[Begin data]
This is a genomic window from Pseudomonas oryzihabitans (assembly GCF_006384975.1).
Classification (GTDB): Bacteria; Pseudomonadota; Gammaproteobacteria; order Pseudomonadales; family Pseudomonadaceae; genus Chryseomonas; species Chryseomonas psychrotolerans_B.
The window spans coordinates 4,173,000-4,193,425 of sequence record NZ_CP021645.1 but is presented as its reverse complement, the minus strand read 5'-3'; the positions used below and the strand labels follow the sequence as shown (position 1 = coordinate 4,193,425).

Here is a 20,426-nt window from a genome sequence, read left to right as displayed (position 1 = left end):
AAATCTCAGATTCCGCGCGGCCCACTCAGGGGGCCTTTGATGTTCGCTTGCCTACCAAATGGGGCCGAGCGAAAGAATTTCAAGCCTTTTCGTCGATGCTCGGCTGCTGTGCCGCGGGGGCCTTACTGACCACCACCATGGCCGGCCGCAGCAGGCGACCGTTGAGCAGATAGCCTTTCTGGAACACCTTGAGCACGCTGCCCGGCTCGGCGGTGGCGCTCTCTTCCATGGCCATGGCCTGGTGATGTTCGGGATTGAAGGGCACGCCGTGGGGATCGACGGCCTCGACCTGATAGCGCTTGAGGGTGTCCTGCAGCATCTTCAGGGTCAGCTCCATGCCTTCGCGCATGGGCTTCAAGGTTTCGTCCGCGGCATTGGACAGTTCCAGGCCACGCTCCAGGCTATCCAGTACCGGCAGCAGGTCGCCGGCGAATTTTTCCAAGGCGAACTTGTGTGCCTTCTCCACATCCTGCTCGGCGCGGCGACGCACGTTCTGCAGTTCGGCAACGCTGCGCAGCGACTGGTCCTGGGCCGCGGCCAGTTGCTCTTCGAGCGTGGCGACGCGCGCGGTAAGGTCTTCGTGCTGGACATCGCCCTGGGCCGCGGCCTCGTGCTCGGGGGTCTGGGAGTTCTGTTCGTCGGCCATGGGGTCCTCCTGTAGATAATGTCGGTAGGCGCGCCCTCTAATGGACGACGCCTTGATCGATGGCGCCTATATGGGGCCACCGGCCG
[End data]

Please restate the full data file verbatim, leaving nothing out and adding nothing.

This is a genomic window from Pseudomonas oryzihabitans (assembly GCF_006384975.1).
Classification (GTDB): Bacteria; Pseudomonadota; Gammaproteobacteria; order Pseudomonadales; family Pseudomonadaceae; genus Chryseomonas; species Chryseomonas psychrotolerans_B.
The window spans coordinates 4,173,000-4,193,425 of sequence record NZ_CP021645.1 but is presented as its reverse complement, the minus strand read 5'-3'; the positions used below and the strand labels follow the sequence as shown (position 1 = coordinate 4,193,425).

Here is a 20,426-nt window from a genome sequence, read left to right as displayed (position 1 = left end):
AAATCTCAGATTCCGCGCGGCCCACTCAGGGGGCCTTTGATGTTCGCTTGCCTACCAAATGGGGCCGAGCGAAAGAATTTCAAGCCTTTTCGTCGATGCTCGGCTGCTGTGCCGCGGGGGCCTTACTGACCACCACCATGGCCGGCCGCAGCAGGCGACCGTTGAGCAGATAGCCTTTCTGGAACACCTTGAGCACGCTGCCCGGCTCGGCGGTGGCGCTCTCTTCCATGGCCATGGCCTGGTGATGTTCGGGATTGAAGGGCACGCCGTGGGGATCGACGGCCTCGACCTGATAGCGCTTGAGGGTGTCCTGCAGCATCTTCAGGGTCAGCTCCATGCCTTCGCGCATGGGCTTCAAGGTTTCGTCCGCGGCATTGGACAGTTCCAGGCCACGCTCCAGGCTATCCAGTACCGGCAGCAGGTCGCCGGCGAATTTTTCCAAGGCGAACTTGTGTGCCTTCTCCACATCCTGCTCGGCGCGGCGACGCACGTTCTGCAGTTCGGCAACGCTGCGCAGCGACTGGTCCTGGGCCGCGGCCAGTTGCTCTTCGAGCGTGGCGACGCGCGCGGTAAGGTCTTCGTGCTGGACATCGCCCTGGGCCGCGGCCTCGTGCTCGGGGGTCTGGGAGTTCTGTTCGTCGGCCATGGGGTCCTCCTGTAGATAATGTCGGTAGGCGCGCCCTCTAATGGACGACGCCTTGATCGATGGCGCCTATATGGGGCCACCGGCCG